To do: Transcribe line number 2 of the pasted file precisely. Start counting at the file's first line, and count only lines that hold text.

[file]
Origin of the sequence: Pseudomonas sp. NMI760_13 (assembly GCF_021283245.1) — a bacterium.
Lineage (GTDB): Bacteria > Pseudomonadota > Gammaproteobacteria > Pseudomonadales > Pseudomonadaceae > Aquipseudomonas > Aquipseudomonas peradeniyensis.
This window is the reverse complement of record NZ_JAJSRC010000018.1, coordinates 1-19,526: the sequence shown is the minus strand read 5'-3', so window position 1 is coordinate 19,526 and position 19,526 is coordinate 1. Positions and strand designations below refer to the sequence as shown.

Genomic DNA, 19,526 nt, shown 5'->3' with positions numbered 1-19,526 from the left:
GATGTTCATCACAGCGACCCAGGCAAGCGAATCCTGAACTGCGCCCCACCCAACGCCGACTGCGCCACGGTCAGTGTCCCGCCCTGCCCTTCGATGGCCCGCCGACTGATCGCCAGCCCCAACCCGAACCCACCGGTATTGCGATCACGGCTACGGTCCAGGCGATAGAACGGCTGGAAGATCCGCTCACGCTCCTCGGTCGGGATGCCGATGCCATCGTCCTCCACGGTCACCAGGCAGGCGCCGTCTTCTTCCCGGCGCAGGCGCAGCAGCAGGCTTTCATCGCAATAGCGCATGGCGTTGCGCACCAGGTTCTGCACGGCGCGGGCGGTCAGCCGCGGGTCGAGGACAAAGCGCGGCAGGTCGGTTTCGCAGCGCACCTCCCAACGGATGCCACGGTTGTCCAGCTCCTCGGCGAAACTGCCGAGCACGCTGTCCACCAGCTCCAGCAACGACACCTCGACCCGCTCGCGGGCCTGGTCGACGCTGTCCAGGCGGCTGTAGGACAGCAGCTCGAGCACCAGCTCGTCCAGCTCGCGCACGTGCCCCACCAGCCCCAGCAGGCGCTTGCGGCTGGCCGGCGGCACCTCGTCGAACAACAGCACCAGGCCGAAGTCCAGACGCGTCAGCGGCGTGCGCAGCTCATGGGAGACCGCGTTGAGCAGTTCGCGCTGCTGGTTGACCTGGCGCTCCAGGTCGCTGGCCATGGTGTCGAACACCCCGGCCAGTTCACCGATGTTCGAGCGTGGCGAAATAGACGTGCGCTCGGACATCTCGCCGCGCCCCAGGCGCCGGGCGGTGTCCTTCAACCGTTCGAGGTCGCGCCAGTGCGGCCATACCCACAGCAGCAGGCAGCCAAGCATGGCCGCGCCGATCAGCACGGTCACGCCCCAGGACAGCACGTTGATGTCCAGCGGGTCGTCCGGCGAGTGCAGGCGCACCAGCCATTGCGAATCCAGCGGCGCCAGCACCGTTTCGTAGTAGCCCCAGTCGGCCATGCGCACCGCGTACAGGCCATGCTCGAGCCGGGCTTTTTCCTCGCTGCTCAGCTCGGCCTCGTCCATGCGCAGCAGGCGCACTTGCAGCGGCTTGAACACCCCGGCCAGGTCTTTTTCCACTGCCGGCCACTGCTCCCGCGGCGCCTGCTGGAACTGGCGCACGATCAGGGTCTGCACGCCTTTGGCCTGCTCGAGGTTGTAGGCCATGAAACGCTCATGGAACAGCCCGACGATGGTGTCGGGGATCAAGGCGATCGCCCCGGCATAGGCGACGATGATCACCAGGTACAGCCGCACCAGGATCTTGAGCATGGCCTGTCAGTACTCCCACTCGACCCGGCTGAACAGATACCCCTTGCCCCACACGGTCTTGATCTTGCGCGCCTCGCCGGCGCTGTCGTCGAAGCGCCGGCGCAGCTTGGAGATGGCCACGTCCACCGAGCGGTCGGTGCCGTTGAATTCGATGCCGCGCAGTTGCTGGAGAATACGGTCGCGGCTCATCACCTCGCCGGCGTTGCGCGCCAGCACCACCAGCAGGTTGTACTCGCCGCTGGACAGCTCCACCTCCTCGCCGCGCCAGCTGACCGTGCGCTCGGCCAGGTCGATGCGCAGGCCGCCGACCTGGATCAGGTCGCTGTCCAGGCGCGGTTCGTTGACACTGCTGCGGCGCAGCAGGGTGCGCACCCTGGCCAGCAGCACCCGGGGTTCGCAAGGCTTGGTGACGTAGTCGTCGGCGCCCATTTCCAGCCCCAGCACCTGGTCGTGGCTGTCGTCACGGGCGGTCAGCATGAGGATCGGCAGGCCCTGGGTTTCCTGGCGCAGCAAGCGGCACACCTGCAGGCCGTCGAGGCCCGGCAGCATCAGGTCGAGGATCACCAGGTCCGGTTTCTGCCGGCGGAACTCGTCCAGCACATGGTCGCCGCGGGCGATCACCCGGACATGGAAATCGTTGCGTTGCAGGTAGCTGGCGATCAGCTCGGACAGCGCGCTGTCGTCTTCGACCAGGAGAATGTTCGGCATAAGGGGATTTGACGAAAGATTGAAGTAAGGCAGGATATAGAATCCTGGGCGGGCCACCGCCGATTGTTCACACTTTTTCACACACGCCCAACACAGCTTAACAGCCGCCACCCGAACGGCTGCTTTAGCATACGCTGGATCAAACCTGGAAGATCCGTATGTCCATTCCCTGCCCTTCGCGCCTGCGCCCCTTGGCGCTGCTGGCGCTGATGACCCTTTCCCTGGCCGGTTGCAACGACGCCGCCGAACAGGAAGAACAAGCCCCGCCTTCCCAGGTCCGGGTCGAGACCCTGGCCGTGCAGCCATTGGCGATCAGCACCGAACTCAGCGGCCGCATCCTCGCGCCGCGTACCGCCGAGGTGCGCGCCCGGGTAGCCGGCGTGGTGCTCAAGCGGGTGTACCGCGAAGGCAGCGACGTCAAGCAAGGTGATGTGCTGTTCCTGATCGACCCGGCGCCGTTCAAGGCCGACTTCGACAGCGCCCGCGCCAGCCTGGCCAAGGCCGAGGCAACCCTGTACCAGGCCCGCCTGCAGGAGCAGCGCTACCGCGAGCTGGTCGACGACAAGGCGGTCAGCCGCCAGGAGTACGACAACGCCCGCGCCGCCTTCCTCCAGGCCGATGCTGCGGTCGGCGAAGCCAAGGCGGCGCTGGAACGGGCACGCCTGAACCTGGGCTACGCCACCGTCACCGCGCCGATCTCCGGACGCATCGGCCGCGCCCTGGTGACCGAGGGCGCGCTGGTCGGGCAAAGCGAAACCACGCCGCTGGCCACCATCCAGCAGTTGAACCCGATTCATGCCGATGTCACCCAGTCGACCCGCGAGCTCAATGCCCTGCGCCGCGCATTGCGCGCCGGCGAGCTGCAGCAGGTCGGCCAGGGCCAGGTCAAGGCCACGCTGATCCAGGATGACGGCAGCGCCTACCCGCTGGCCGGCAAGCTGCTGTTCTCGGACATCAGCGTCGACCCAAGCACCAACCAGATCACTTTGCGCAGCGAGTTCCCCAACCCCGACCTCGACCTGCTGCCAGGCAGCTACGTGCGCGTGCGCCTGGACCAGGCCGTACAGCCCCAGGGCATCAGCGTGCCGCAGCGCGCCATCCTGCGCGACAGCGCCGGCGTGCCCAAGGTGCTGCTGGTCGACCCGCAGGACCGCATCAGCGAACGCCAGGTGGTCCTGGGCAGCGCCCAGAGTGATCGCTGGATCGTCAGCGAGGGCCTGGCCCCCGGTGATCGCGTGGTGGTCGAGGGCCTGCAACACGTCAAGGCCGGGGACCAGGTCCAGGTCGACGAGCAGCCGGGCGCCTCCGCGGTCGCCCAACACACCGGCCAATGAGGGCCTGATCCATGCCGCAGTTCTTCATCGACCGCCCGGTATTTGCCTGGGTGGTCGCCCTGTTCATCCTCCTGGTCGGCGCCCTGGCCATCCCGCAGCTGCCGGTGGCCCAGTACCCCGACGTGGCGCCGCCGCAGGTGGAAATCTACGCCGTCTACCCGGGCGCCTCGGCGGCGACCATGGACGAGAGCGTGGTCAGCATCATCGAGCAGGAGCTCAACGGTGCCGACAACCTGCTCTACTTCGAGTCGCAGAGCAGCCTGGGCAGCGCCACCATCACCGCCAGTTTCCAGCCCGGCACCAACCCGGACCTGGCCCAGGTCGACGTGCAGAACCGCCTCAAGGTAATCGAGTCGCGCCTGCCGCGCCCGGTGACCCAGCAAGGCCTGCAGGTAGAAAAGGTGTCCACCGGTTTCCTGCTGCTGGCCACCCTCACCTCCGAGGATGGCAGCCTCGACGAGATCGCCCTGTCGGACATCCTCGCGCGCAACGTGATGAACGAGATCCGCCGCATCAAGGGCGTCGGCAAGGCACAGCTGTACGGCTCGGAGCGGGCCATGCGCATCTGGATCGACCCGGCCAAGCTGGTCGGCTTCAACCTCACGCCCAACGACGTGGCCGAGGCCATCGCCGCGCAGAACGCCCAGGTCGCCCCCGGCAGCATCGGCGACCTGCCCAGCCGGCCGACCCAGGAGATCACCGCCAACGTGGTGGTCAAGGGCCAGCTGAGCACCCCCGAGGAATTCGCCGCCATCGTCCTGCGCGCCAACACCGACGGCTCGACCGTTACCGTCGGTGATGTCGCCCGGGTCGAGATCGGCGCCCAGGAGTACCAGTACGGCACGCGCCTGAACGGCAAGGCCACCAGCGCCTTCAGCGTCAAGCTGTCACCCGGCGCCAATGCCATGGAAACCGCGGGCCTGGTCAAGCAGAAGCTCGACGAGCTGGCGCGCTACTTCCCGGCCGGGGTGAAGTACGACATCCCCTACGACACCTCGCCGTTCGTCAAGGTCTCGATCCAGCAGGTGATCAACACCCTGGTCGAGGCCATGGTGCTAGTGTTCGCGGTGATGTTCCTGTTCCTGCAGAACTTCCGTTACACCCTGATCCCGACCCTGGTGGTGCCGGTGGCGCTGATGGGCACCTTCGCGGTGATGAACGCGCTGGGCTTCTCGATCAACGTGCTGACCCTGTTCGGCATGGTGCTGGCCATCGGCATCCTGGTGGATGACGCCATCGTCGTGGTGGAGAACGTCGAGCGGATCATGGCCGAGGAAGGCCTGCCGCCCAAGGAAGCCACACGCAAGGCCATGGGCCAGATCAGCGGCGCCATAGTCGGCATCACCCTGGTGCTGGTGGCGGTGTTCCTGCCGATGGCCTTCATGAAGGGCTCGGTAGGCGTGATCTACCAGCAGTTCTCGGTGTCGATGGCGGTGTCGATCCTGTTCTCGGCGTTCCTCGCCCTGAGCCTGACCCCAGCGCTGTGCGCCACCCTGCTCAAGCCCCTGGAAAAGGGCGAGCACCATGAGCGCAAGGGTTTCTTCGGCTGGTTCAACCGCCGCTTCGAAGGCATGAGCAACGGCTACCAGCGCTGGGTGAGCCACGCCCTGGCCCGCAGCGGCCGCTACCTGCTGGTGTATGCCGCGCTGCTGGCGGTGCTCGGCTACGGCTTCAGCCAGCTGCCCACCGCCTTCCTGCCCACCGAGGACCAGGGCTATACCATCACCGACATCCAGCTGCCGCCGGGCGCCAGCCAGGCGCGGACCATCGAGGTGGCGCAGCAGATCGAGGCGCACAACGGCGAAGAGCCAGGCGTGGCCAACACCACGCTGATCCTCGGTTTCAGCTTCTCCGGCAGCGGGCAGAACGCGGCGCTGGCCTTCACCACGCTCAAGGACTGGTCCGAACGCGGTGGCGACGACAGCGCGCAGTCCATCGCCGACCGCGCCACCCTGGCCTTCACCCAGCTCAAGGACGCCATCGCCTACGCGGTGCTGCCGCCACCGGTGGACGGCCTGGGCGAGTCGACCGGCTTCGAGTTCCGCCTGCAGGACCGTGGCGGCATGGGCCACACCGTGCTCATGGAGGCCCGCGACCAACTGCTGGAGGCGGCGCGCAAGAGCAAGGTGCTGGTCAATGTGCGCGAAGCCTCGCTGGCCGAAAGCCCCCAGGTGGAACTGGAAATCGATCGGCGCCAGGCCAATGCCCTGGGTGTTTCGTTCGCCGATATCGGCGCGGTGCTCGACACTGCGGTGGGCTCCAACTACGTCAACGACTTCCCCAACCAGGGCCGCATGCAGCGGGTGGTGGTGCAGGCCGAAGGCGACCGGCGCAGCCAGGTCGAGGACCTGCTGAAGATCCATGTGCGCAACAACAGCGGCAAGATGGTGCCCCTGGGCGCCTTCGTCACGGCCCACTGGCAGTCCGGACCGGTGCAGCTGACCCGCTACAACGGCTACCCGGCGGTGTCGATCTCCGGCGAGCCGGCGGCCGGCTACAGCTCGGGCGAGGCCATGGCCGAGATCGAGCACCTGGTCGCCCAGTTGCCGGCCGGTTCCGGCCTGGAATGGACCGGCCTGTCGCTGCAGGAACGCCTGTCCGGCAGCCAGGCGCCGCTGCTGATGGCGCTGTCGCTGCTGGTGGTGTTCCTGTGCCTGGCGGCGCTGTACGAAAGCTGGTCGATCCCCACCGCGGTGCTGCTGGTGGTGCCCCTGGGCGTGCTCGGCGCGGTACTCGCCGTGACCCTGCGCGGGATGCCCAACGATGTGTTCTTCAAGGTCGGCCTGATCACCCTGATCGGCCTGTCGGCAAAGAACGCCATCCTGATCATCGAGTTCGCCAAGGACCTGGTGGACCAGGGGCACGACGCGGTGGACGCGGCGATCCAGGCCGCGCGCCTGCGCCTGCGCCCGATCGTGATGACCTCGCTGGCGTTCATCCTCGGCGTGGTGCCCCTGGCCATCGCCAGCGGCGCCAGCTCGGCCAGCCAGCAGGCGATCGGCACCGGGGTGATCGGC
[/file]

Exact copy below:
Lineage (GTDB): Bacteria > Pseudomonadota > Gammaproteobacteria > Pseudomonadales > Pseudomonadaceae > Aquipseudomonas > Aquipseudomonas peradeniyensis.